Where and how do you intent do implement your work?

We keep on discussing the topic of European identity on design congresses and with fellow students. The report is a helpful visual component for that. Our aim is to make designers rethink their practises and make them be aware of their position in society and their responsibility.

Did your intervention had an effect on other Media. If yes, describe the effect? (Has other media reported on it- how? Were you able to change other media with your work- how?)

Curators Comments

Dr Zoë Sadokierski

This is a great little project! Using design as a research tool is an important and emerging area in scholarly research, but also for design practitioners who want to be a part of an ethical and engaged profession. To be "taken seriously" as a profession, design needs to show that it can conduct useful research and contribute to the way we think about the world. I think your project is a lovely example of this happening at a student level.

The typography of the book looks bold and strong – it is important to communicate both verbally and visually when talking about visual issues, like a visual identity for Europe.

Your reflection that it is good to not know everything before you start your research is a good one – the point of doing research is to open our eyes to the new, to find unexpected things and to inspire ourselves to keep exploring.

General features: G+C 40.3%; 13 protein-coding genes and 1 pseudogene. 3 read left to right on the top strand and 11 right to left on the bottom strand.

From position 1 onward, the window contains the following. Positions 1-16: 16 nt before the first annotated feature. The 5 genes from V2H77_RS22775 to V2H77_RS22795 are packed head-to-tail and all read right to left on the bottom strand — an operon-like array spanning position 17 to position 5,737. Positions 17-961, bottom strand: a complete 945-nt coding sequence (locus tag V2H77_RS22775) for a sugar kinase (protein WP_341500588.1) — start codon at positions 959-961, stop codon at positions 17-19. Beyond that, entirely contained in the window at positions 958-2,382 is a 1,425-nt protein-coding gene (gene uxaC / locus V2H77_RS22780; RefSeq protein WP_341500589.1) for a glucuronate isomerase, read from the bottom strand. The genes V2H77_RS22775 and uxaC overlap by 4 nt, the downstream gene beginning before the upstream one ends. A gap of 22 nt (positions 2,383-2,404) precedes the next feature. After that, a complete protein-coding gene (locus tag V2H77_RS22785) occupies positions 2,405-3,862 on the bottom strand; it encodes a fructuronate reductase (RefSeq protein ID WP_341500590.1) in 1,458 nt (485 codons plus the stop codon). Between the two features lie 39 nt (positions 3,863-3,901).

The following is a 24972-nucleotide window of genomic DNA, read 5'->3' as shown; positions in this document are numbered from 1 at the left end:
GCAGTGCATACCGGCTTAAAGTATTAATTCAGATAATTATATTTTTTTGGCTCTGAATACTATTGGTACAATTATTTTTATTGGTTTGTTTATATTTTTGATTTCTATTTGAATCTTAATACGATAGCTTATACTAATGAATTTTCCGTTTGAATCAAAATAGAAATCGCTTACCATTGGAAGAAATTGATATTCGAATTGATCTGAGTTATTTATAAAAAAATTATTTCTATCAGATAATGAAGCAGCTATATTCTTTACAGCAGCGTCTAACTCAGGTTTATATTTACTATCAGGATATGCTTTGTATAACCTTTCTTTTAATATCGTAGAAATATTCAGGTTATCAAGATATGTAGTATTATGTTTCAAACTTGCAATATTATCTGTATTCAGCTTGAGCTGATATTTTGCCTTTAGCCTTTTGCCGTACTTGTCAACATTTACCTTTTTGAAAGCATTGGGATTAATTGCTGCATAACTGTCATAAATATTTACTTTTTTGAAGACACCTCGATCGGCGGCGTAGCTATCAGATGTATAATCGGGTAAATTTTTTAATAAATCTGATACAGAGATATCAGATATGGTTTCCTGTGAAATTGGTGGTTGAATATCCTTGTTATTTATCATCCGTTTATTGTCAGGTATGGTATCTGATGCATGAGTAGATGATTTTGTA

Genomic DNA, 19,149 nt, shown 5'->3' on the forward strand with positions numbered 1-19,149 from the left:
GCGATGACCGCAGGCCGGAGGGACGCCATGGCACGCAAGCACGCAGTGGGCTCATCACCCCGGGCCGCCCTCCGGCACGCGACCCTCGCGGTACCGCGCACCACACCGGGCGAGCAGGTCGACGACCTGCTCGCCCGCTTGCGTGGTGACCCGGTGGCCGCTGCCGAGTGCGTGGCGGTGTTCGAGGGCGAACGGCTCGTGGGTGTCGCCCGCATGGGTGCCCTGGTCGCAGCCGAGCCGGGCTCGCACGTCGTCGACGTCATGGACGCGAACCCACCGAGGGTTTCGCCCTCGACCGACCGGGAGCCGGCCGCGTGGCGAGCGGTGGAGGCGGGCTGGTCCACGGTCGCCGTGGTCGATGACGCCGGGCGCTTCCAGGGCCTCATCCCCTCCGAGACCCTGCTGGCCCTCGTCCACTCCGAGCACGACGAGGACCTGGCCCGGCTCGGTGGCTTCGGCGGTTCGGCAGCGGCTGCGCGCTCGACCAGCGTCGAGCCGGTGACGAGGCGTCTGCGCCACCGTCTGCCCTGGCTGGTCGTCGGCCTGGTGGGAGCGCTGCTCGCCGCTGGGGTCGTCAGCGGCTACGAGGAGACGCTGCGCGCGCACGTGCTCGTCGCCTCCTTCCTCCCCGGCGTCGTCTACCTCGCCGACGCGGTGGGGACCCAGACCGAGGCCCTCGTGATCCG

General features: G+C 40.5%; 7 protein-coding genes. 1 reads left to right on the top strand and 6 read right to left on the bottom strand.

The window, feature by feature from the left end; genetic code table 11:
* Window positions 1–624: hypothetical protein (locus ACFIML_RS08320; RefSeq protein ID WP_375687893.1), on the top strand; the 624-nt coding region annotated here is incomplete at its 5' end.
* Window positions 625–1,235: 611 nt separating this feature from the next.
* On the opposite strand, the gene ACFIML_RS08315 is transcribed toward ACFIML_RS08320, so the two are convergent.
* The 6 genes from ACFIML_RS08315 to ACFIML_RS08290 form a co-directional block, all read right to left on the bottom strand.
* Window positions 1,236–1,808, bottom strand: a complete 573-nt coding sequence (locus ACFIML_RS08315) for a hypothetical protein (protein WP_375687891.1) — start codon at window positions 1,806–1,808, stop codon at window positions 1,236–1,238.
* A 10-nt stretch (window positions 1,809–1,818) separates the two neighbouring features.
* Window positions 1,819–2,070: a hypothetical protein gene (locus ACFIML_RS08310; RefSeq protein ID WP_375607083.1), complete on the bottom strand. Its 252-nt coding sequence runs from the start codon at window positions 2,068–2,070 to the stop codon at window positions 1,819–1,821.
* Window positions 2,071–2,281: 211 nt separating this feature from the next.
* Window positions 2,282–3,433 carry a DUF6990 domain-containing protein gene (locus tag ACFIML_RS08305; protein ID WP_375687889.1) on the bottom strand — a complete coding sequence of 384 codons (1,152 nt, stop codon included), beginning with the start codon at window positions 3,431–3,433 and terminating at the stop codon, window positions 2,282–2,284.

Well done!

André Vallias

A very important and impressive initiative discussing visual identity as a mean to promote a better cultural integration in Europe. The concept of "identity" could be philosophically more discussed and put in a dialetical relationship to that of "difference". The web site would profit of a more interactive and multimediatic aproach. I suggest you get in touch with the ideas of the British anthropologist, social scientist, linguist, visual anthropologist, semiotician and cyberneticist Gregory Bateson, author of "Steps to an Ecology of Mind" and "Mind and Nature".

"... it takes at least two somethings to create a difference. To produce news of difference, i.e., information, there must be two entities (real or imagined) such that the difference between them can be immanent in their mutual relationship; and the whole affair must be such that news of their difference can be represented as a difference inside some information-processing entity, such as a brain or, perhaps, a computer. There is a profound and unanswerable question about the nature of those "at least two" things that between them generate the difference which becomes information by making a difference. Clearly each alone is - for the mind and perception - a non-entity, a non-being. Not different from being, and not different from non-being. An unknowable, a Ding an sich, a sound of one hand clapping." (M&N p.68-69)

"Difference, being the nature of relationship, is not located in time or space. We say that the white spot is "there," "in the middle of the blackboard," but the difference between the spot and the blackboard is not "there." It is not in the spot; it is not in the blackboard; it is not in the space between the board and the chalk. I could perhaps lift the chalk off the board and send it to Australia, but the difference would not be destroyed or even shifted because difference does not have location.

When I wipe the blackboard, where does the difference go? In one sense, the difference is randomized and irreversibly gone, as "I" shall be gone when I die. In another sense, the difference will endure as an idea - as part of my karma - as long as this book is read, perhaps as long as the ideas in this book go on to form other ideas, reincorporated into other minds. But this enduring karmic information will be information about an imaginary spot on an imaginary blackboard.